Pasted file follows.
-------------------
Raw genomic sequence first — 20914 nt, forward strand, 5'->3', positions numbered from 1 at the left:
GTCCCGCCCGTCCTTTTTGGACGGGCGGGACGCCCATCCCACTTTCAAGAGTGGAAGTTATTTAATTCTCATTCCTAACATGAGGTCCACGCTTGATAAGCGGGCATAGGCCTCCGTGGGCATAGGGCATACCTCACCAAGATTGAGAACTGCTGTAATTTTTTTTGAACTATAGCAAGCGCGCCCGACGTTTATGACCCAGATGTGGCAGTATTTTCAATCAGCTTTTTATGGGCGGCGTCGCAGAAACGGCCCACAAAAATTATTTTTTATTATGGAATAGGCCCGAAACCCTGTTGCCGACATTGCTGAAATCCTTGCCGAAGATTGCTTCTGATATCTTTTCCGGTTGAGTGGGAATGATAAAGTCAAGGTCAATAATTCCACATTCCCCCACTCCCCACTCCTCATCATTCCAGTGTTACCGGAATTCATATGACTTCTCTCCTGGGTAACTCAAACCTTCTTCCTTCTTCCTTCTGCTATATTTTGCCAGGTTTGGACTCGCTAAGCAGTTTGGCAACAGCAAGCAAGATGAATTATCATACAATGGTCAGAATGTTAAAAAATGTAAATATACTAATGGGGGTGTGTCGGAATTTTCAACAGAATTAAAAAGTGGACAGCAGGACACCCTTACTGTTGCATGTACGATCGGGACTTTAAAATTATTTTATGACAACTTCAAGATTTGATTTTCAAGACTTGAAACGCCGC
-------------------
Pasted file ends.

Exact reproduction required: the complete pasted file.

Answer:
Raw genomic sequence first — 20914 nt, forward strand, 5'->3', positions numbered from 1 at the left:
GTCCCGCCCGTCCTTTTTGGACGGGCGGGACGCCCATCCCACTTTCAAGAGTGGAAGTTATTTAATTCTCATTCCTAACATGAGGTCCACGCTTGATAAGCGGGCATAGGCCTCCGTGGGCATAGGGCATACCTCACCAAGATTGAGAACTGCTGTAATTTTTTTTGAACTATAGCAAGCGCGCCCGACGTTTATGACCCAGATGTGGCAGTATTTTCAATCAGCTTTTTATGGGCGGCGTCGCAGAAACGGCCCACAAAAATTATTTTTTATTATGGAATAGGCCCGAAACCCTGTTGCCGACATTGCTGAAATCCTTGCCGAAGATTGCTTCTGATATCTTTTCCGGTTGAGTGGGAATGATAAAGTCAAGGTCAATAATTCCACATTCCCCCACTCCCCACTCCTCATCATTCCAGTGTTACCGGAATTCATATGACTTCTCTCCTGGGTAACTCAAACCTTCTTCCTTCTTCCTTCTGCTATATTTTGCCAGGTTTGGACTCGCTAAGCAGTTTGGCAACAGCAAGCAAGATGAATTATCATACAATGGTCAGAATGTTAAAAAATGTAAATATACTAATGGGGGTGTGTCGGAATTTTCAACAGAATTAAAAAGTGGACAGCAGGACACCCTTACTGTTGCATGTACGATCGGGACTTTAAAATTATTTTATGACAACTTCAAGATTTGATTTTCAAGACTTGAAACGCCGC